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Government windfall in sale of Telecom EireannBy Andrew Bushe

February 16, 2011

By Staff Reporter

DUBLIN — The government is set for a multi-billion-pound boost to its coffers next month when it sells off all of its 50.1 percent stake in Telecom Eireann, according to the prospectus details.

The shares are to be priced between £2.64 to £3.27, which will mean the Exchequer will be swollen by half the £5.8 to £7.2 billion valuation this puts on the company.

This is in stark contrast to when the flotation was first mooted two years ago and the valuation was £3.5 billion. At that time the government said it would sell a minimum of 20 percent of the company.

Just three months ago, a leading Dublin stockbroker said the maximum value of Telecom was £5.5 billion.

It will also represent a bonanza for the 11,000 employees who will own 14.9 percent after the float. Based on the upper price valuation, each of the Telecom workers will be sitting on a paper fortune of £97,527 when the shares hit the markets on 8 July.

With 1.18 million of 2.8 million adults in the country registering an interest in buying shares, financial institutions are offering special cheap loans and dealing rates.

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One broker predicted that a "wall of money" will swamp the sale and leave the minimum 40 percent of the shares reserved for ordinary members of the public many times oversubscribed.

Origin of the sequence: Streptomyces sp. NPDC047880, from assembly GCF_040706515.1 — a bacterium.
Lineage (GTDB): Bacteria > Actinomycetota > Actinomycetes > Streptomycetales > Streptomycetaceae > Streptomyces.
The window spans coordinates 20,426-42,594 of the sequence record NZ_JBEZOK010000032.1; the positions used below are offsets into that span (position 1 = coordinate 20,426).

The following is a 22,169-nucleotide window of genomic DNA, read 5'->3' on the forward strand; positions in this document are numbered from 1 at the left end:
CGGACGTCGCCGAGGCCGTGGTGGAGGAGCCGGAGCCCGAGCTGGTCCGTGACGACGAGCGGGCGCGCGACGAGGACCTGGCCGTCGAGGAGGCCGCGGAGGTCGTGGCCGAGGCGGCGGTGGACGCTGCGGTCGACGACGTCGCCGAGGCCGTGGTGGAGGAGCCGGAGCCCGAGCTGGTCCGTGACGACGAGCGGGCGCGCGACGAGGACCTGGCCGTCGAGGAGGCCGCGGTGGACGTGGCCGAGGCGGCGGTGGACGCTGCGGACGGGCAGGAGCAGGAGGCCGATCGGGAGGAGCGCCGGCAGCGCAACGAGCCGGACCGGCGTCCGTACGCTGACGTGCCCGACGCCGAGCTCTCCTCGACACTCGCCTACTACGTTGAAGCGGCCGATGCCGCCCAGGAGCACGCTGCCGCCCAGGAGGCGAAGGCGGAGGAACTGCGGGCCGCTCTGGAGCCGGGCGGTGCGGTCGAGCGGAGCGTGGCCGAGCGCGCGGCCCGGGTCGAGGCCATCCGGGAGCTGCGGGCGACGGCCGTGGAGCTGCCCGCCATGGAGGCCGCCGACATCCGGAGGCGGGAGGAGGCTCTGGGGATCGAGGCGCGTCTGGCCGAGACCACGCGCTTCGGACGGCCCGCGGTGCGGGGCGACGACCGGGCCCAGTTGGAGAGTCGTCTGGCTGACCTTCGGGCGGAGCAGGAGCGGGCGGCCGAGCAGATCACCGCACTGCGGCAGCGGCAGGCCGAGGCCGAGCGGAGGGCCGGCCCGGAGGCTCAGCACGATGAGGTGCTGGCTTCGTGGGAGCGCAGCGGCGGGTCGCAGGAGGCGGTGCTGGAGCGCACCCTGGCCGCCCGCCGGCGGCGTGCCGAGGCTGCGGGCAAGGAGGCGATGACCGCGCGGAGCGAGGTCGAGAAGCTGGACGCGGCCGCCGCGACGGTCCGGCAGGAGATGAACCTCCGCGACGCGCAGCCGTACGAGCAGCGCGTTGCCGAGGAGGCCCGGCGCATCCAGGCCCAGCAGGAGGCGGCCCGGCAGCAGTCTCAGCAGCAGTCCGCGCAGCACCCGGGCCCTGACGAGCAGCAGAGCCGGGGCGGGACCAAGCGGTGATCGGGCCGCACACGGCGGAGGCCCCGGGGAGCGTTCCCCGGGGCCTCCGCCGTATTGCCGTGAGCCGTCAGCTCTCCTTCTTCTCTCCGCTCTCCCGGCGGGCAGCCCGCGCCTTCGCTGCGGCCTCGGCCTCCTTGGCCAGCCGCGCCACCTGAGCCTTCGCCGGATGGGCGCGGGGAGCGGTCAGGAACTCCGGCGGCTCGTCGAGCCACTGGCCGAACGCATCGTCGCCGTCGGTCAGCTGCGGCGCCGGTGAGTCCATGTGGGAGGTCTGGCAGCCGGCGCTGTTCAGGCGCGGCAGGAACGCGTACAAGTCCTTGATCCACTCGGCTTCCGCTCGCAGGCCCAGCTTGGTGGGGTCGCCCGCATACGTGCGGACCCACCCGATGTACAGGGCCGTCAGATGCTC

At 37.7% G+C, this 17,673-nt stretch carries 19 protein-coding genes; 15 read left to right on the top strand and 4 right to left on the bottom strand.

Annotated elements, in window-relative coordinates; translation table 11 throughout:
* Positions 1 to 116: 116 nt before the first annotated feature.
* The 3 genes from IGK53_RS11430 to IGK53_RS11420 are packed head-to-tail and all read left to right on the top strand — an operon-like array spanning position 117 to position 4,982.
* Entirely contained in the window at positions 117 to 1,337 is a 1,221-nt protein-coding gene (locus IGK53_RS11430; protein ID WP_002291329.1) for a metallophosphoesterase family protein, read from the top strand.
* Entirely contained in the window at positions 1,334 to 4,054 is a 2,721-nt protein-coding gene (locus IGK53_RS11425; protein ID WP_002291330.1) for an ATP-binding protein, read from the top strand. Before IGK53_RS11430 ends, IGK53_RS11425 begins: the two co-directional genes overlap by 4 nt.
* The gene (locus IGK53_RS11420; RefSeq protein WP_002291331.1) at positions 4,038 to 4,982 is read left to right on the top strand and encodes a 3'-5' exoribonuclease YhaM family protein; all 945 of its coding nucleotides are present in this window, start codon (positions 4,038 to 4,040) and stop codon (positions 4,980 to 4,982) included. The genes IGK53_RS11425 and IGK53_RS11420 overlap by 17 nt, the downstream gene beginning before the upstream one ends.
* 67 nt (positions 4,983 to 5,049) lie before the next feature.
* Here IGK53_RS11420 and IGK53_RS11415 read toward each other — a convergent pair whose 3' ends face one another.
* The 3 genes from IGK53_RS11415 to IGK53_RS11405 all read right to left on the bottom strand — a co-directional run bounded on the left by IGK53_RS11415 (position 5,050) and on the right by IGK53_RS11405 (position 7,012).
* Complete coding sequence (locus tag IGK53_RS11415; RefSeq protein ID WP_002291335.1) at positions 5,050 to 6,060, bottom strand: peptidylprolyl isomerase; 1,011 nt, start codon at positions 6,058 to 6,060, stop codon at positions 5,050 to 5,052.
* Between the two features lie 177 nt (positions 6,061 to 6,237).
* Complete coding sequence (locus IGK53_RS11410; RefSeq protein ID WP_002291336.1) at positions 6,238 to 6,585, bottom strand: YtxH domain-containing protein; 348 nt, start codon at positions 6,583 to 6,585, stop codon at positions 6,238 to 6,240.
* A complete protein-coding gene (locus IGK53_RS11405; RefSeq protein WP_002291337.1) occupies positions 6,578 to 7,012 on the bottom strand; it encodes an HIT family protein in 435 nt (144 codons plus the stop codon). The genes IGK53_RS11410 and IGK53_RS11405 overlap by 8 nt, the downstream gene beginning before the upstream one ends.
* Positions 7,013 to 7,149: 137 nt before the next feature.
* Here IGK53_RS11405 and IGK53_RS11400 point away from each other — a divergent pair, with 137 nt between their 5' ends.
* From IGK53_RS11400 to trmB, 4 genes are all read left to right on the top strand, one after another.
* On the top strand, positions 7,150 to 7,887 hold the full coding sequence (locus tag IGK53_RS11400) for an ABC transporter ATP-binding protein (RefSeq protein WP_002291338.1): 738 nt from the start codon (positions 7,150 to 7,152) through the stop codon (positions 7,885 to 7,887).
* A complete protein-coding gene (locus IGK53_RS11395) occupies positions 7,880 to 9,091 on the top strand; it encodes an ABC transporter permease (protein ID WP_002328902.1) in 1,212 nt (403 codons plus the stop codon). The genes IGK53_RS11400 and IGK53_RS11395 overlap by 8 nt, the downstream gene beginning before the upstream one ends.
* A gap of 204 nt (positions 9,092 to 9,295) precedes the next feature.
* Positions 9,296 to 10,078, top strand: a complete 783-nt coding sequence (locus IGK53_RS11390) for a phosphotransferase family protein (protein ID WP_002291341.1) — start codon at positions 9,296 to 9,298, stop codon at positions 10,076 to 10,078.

Enterprise Minister Mary O’Rourke said she was "very encouraged" by the huge interest and the company chairman, Ray MacSharry, said he was "extremely pleased."

Another minimum 40 percent of the float has been reserved for institutional investors worldwide. The minister wants to also allocate as much as possible of the remaining 20 percent to ordinary investors.

The flotation on the stock exchanges in Dublin, New York and London, is expected to be the biggest "punt" in Irish history with about half of the 1.18 million registered deciding to buy.

It is estimated 380,000 people, or 13 percent of the population, own shares at the moment — about half of them got into the market in recent floats of buildings societies, insurance companies and agricultural co-ops.

The government had originally given a commitment to sell off a minimum of 20 percent of the company but it will now dispense with the whole 50.1 held by the Department of Enterprise.

Selling the whole government-owned share now could mean missing out if the shares soar in future years, but it would also save on the hefty costs which would be involved in a further sell-off operation for any remaining share later.

The company is currently 20 percent owned by KPN/Telia, an alliance of the Dutch and Swedish phone companies, who bought their stake in 1996. They will exercise an option to buy a further 15 percent.

The huge interest in the sale is expected to speed up moves by the government to bring forward privatizations of other state companies like Aer Rianta, the Coillte forestry company, the ESB and Aer Lingus.

The Telecom shares will be listed next month and people can apply for between £250 and £100,000 worth. Those applying for more than the minimum will find their allocations progressively scaled back.

Those that hold their shares for a year will get a bonus of a free share for every 25 held — an immediate 4 percent boost to the value.

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